project. Without giving too much away, they are: Listen, Unite,
Theme, Concept, Filter, Justify and Eat the Audience. (Well, you'll
just have to get the book to find out about that last one.)
In "Inspiration", we learn that Curtis draws from Hemingway,
Mies van der Rohe, Sidney Lumet, David Mamet, Leonard Cohen, Mark
Rothko and Joseph Müller-Brockman, among others. And the book
finishes with a bang in the third chapter "Practice",
a collection of helpful tips in typography, colour theory, XML,
grids and much more, from experts such as Joseph Lowery (author
of the Dreamweaver Bible) and usability authority Steve Krug.
MTIV is not just an easy read; it's fun, warm, encouraging and,
yes, inspiring. A self-taught artist, Curtis has made MTIV the perfect
Boy Scout manual for those who have stumbled on design as a new
career or just languished through too many uninspired afternoons
in front of the computer" An Amazon.co.uk review by Angelynn
Facial Features and Expressions by Bill Fleming, Darris
Dobbs : "The challenges of modelling and animating realistic
faces and emotions with computer software are confronted and easily
worked through in Animating Facial Features & Expressions. If
you have any interest in computer-based character animation, this
book will be a valuable addition to your reference shelf.
The book starts with an exploration of the anatomy of the head,
including underlying facial muscles and proportions; continues with
examples of displaying different emotions; and ends with a series
of appendices that list different expressions and emotions for human
faces, cartoon faces, and non-human (monster) faces.
Of all the material, the most important section discusses speech/lip-sync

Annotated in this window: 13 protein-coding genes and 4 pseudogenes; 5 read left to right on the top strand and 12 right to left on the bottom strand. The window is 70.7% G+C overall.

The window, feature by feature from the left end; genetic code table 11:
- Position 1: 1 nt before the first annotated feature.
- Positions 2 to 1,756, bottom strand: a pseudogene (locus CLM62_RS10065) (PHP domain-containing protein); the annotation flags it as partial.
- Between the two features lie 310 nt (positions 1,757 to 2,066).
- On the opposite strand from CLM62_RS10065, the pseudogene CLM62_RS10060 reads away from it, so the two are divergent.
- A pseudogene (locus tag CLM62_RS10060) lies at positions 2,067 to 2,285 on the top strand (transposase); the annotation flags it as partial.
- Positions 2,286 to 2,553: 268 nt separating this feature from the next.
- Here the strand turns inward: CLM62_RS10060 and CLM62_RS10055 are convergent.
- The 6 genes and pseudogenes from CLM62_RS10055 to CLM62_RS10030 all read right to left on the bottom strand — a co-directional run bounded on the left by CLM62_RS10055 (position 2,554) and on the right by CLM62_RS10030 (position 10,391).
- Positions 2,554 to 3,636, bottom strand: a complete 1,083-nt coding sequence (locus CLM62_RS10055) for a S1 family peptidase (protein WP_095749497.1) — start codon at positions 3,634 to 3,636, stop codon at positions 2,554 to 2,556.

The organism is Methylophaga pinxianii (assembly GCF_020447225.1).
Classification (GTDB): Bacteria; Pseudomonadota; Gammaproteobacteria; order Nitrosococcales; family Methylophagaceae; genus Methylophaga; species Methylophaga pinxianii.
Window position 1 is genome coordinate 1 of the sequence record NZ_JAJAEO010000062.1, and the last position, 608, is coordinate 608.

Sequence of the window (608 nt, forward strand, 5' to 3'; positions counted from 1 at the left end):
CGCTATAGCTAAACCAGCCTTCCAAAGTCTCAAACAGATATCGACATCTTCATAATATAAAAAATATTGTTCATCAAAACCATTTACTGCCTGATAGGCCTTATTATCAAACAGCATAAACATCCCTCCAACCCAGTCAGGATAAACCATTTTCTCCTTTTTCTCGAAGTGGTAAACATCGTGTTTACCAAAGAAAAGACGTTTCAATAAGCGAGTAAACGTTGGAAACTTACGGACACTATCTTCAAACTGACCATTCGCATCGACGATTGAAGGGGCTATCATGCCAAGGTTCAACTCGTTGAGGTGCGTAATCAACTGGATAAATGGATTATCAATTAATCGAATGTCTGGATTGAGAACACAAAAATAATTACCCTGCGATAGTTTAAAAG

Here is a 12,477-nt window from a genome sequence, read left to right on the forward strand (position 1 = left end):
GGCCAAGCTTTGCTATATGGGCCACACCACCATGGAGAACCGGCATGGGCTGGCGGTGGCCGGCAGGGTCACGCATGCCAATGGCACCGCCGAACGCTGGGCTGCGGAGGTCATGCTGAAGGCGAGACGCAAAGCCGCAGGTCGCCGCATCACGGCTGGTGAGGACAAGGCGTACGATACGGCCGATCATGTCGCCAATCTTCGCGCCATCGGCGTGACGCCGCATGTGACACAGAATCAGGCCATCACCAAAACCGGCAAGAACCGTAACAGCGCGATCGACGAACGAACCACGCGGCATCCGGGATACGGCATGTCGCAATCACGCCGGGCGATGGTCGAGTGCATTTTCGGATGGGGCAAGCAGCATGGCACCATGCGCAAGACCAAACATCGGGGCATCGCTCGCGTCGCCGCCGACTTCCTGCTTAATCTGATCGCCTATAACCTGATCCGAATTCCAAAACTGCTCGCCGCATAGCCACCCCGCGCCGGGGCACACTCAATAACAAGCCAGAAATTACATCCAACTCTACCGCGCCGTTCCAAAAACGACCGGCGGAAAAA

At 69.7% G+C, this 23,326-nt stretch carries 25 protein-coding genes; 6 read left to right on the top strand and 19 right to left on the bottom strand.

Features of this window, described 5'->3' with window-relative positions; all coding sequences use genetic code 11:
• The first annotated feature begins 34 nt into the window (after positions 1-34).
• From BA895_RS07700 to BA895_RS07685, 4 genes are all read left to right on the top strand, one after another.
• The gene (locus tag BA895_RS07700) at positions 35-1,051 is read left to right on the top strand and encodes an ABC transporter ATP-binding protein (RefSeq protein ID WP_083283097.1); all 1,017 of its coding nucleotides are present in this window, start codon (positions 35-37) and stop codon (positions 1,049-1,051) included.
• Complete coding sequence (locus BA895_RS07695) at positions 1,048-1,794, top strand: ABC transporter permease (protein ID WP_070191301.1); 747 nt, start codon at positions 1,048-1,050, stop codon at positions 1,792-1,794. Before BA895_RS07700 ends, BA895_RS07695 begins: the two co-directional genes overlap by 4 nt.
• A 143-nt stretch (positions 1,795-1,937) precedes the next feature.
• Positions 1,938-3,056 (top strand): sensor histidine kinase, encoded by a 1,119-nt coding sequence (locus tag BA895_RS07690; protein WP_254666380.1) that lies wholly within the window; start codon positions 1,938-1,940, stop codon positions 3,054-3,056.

animation. Imagine the difficulties not only in creating a realistic
sculpture but animating it as well. While you will encounter the
normal problems of modelling everything within proper proportions,
you must also constantly alter the facial features and mouth shapes
with very specific timing to achieve realistic-looking movement.
If either the timing or proportions stray from the given norm, the
illusion is shattered.
The author starts with an explanation of phonemes (defined as "the
sounds we hear in speech patterns"), how they sound, and how
they look. A timing chart is then created, also known as reading
a sound track, where the specific frame numbers are noted for each
phoneme. With this in hand, it then becomes a simple matter of producing
the proper shapes at the proper times to create a talking character.
Good facial expression and lip-sync animation remain anything but
"a simple matter". A practised ear is required for reading
a soundtrack, and a trained eye for creating the facial features
that match those shapes. However, this book is an excellent way
to start tackling the problems involved.
One more note: the book is completely nonsoftware-specific, to the
point where not one software package is mentioned. This may keep
the book generic and focused on important issues, but it also places
the burden of properly modelling and manipulating any faces or heads
(not to mention software) in the hands of the reader. If you are
new to 3-D character animation, you might want to better learn the
features of the software application you will be using before tackling
the complexities of facial animation." An Amazon.co.uk review
by Mike Caputo